Sunday, March 08, 2009

Kathmandu Post review: The End of the World


Longing and loss
Sophia Furber
Hunger, both literal and metaphorical, is the driving theme behind Sushma Joshi's The End of the World. A diverse cast of characters, ranging from a policeman driven to stealing vegetables to stave off his hunger to a young worker returning to his famine-stricken village, grapple with their desires, resentments and everyday sufferings in this engaging collection of eight short stories.
Loss and longing are dealt with against a variety of social backdrops; a rural village stewing in a pre-monsoon torpor, the living quarters of small-town police station, an uptight upper-caste Kathmandu household, the living room of a wealthy Allahabad family during the Second World War. Joshi's stories plaintively ask the question of whether the hunger of the human heart can ever be satisfied.

The first story, Cheese, stands out as the most well crafted of the collection. A young boy, Gopi, sent to Kathmandu to work for his wealthy relatives as a household help, is denied the chance to taste cheese brought back by the family's eldest son on his return from Switzerland. Gopi vows that one day he too will taste this alien and glamorous foodstuff for himself, an obsession which remains with him long into adulthood. Joshi captures the mixture of awe, curiosity and envy that a returnee from foreign lands evokes in her young protagonist, and almost sacred quality with which foreign goods, right down to the tin-foil wrappers of Swiss chocolate, are imbued by members of the family. Cheese -- which Gopi hears as the Nepali word chij, meaning 'thing' -- becomes the focus of inexplicable longings, and is elevated to almost mythical status; "the humble thing-i-ness of the word had suddenly travelled to the exotic underworld of the senses and came up packaged in silver foil and cardboard, smelling of timezones and jetlag... the word suddenly had status."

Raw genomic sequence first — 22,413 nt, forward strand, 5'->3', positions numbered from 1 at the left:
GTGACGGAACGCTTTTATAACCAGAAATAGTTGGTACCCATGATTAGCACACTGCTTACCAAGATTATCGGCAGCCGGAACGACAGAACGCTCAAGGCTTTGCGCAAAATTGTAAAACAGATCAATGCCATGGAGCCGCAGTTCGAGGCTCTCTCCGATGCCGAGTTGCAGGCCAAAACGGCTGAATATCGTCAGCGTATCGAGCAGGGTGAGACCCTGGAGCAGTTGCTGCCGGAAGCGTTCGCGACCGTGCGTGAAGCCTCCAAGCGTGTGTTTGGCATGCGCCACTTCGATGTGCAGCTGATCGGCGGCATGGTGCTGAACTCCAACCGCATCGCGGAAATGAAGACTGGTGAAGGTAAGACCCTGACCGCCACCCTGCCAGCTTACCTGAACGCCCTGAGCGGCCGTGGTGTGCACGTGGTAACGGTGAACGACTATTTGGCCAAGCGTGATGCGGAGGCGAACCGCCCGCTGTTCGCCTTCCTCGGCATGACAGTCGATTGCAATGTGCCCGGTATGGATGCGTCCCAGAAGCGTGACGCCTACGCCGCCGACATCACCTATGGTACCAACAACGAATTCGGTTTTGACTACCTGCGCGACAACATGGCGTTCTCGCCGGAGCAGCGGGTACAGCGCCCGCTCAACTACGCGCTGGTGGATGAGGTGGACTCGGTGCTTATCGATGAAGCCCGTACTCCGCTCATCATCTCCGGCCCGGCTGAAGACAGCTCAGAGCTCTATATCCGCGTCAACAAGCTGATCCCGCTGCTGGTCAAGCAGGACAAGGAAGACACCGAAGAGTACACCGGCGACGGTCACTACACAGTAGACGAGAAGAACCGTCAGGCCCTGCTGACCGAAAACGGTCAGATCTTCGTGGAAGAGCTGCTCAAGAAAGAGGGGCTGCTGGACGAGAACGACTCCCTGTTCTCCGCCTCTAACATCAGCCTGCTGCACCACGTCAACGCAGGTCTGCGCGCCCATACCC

The kind of simple literalism of the cheese/chij confusion is a recurring motif in the collection, as the characters grasp for solutions to their problems or means to satisfy their desires in a confusing world. In the final story, The Blockade, a young man takes a detour on his way back home from India to track down Ram Bahadur Bomjom who has learnt to survive without food or water, so that he can discover the famous 'Buddha boy's' secret and help the inhabitants of his native village to survive a famine. In the story The End of the World, Kathmandu is sent into a frenzy by a sadhu's predictions that the end of the world is near -- and a man from a hard-up family decides that the natural reaction to the coming of the apocalypse is to blow the household budget on ingredients for a lavish final meal, to his wife's dismay. The sacred and mundane sit very close together throughout this collection of stories.

Nepal's turbulent politics of recent years are never far from Joshi's mind in this collection. The spectre of political violence hangs over a sleepy afternoon at the village tea shop in Waiting for the Rain, in which a taxi driver comes to while away a day with his relatives discussing forthcoming elections, and wonders why his old friend Harka has become so burdened with grief. Betrayal tells the story of a friendship forged between two young men during years of migrant labour in India which is put to the test when the pair gets involved with the Maoist insurgency on their return home. Throughout her collection of stories, Joshi views political turmoil through the prism of the sufferings, desires and foibles of individuals, while the specifics of political parties, the state and the insurgency ultimately merge into the background. Betrayal goes as far as to give us a narrator whose decision to break with the Maoists and turn back to capitalism boils down to poor rice rations (“I was just getting really tired of the old useniko rice. You know what I mean? After fifteen years of eating good rice in Mumbai you don't want to go back and be eating some stinking shit stolen from an army barracks”). While Joshi's focus on the individual hungers and desires amid the conflict is successful throughout much of the collection, there are a few moments at which her attempts to marry political narratives with personal ones are less convincing, such as the first-person descriptions of life with the insurgents in Betrayal.

What makes The End of the World stand out as a collection of short stories is Joshi's masterful and elegant use of language. This volume is packed with delightfully inventive turns of phrase -- a personal favourite is the ironic discussion of the virtues of Switzerland compared to Nepal in Cheese ("That land of mountains, that mirror image of peaks, but so much more Westernised, so much more modern than Nepal's own mythologically burdened ones")

The End of the World is a confident debut collection for Joshi, in which the deceptively simple exterior of her prose peels away to reveal multiple layers of investigation into human longing and emptiness.
Posted on: 2009-03-07 20:48:48 (Server Time)

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